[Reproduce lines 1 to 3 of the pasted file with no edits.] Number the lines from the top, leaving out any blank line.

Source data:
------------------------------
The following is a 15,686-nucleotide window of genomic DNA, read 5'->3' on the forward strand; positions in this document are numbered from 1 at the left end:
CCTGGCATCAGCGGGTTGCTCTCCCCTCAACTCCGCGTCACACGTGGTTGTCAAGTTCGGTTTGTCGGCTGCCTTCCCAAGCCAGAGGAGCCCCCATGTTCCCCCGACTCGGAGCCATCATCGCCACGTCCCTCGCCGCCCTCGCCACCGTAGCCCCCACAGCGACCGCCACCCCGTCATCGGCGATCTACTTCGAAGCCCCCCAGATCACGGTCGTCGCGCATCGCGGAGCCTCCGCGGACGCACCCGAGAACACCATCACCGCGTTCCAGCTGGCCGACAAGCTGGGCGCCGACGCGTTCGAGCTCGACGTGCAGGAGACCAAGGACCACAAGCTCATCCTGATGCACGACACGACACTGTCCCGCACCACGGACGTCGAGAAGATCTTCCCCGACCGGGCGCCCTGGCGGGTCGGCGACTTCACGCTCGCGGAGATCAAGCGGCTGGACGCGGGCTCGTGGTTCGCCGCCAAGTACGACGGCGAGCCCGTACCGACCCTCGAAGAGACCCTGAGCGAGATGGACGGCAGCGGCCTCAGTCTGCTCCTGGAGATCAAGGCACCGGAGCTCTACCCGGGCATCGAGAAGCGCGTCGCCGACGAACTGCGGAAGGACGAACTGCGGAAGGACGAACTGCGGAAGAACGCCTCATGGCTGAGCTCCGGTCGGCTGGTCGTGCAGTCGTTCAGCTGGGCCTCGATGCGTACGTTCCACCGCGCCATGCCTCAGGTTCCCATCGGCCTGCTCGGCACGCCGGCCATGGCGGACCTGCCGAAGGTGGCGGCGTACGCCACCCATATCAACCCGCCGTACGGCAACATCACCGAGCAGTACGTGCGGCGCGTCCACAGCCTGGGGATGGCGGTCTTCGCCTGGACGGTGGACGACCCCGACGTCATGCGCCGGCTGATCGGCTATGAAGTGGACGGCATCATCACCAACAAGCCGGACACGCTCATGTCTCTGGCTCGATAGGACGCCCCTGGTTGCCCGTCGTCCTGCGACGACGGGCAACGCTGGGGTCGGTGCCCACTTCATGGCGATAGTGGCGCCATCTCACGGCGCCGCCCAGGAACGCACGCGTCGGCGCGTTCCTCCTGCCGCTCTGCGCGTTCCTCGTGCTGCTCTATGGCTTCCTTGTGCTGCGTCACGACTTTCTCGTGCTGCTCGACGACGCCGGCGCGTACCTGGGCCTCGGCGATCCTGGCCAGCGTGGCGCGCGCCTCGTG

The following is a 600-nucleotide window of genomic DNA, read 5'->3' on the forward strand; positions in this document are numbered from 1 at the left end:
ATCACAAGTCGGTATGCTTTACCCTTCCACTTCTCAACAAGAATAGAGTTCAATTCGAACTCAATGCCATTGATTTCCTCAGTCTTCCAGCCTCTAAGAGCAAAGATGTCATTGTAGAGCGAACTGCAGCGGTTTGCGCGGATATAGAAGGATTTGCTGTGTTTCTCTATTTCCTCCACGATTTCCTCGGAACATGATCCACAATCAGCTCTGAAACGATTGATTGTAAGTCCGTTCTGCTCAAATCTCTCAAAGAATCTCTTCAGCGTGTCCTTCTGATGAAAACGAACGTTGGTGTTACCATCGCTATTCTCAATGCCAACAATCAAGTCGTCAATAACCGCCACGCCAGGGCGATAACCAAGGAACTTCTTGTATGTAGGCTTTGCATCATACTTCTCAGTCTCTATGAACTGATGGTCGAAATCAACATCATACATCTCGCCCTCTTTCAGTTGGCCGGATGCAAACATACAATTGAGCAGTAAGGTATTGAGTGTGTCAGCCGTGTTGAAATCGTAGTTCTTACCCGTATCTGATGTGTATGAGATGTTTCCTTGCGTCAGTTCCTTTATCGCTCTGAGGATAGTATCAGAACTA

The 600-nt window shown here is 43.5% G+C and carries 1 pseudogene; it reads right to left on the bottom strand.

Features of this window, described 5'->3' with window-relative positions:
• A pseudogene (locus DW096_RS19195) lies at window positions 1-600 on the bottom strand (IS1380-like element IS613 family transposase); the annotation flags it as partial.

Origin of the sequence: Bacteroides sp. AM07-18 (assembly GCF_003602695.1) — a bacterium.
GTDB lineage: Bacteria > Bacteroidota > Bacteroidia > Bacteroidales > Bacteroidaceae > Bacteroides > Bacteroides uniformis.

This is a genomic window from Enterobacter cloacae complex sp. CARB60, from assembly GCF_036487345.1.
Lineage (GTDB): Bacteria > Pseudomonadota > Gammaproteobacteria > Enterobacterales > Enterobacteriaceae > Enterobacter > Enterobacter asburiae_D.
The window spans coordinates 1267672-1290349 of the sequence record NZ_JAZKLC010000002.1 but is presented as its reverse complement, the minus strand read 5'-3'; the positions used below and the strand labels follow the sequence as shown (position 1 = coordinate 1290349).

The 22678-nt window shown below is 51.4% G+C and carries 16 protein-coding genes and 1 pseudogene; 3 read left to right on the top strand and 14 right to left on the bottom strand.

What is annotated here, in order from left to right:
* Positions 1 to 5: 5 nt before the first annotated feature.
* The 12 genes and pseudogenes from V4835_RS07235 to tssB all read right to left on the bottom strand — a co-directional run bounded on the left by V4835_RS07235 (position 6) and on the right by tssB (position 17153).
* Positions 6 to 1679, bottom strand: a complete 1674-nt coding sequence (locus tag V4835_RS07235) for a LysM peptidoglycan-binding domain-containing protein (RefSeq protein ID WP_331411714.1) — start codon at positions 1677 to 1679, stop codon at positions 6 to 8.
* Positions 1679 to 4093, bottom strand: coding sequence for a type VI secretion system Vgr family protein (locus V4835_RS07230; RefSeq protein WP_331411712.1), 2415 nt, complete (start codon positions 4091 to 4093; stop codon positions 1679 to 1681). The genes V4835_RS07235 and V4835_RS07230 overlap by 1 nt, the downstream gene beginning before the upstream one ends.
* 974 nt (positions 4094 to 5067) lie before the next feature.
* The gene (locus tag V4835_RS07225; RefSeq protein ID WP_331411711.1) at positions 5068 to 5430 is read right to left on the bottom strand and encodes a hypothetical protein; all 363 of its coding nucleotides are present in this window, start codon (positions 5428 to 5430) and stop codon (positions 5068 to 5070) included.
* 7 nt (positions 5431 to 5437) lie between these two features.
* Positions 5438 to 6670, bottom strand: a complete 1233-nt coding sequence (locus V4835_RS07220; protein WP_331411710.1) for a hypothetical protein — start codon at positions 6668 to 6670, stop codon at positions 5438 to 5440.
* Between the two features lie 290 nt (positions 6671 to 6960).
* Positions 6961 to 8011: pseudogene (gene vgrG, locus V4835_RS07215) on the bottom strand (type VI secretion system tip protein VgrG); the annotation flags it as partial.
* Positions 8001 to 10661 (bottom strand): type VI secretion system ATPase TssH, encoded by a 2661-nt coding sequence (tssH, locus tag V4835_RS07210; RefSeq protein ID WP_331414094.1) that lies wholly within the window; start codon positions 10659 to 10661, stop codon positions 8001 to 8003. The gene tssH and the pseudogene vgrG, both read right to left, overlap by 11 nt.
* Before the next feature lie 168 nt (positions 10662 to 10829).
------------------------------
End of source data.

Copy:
The following is a 15,686-nucleotide window of genomic DNA, read 5'->3' on the forward strand; positions in this document are numbered from 1 at the left end:
CCTGGCATCAGCGGGTTGCTCTCCCCTCAACTCCGCGTCACACGTGGTTGTCAAGTTCGGTTTGTCGGCTGCCTTCCCAAGCCAGAGGAGCCCCCATGTTCCCCCGACTCGGAGCCATCATCGCCACGTCCCTCGCCGCCCTCGCCACCGTAGCCCCCACAGCGACCGCCACCCCGTCATCGGCGATCTACTTCGAAGCCCCCCAGATCACGGTCGTCGCGCATCGCGGAGCCTCCGCGGACGCACCCGAGAACACCATCACCGCGTTCCAGCTGGCCGACAAGCTGGGCGCCGACGCGTTCGAGCTCGACGTGCAGGAGACCAAGGACCACAAGCTCATCCTGATGCACGACACGACACTGTCCCGCACCACGGACGTCGAGAAGATCTTCCCCGACCGGGCGCCCTGGCGGGTCGGCGACTTCACGCTCGCGGAGATCAAGCGGCTGGACGCGGGCTCGTGGTTCGCCGCCAAGTACGACGGCGAGCCCGTACCGACCCTCGAAGAGACCCTGAGCGAGATGGACGGCAGCGGCCTCAGTCTGCTCCTGGAGATCAAGGCACCGGAGCTCTACCCGGGCATCGAGAAGCGCGTCGCCGACGAACTGCGGAAGGACGAACTGCGGAAGGACGAACTGCGGAAGAACGCCTCATGGCTGAGCTCCGGTCGGCTGGTCGTGCAGTCGTTCAGCTGGGCCTCGATGCGTACGTTCCACCGCGCCATGCCTCAGGTTCCCATCGGCCTGCTCGGCACGCCGGCCATGGCGGACCTGCCGAAGGTGGCGGCGTACGCCACCCATATCAACCCGCCGTACGGCAACATCACCGAGCAGTACGTGCGGCGCGTCCACAGCCTGGGGATGGCGGTCTTCGCCTGGACGGTGGACGACCCCGACGTCATGCGCCGGCTGATCGGCTATGAAGTGGACGGCATCATCACCAACAAGCCGGACACGCTCATGTCTCTGGCTCGATAGGACGCCCCTGGTTGCCCGTCGTCCTGCGACGACGGGCAACGCTGGGGTCGGTGCCCACTTCATGGCGATAGTGGCGCCATCTCACGGCGCCGCCCAGGAACGCACGCGTCGGCGCGTTCCTCCTGCCGCTCTGCGCGTTCCTCGTGCTGCTCTATGGCTTCCTTGTGCTGCGTCACGACTTTCTCGTGCTGCTCGACGACGCCGGCGCGTACCTGGGCCTCGGCGATCCTGGCCAGCGTGGCGCGCGCCTCGTG

The following is a 600-nucleotide window of genomic DNA, read 5'->3' on the forward strand; positions in this document are numbered from 1 at the left end: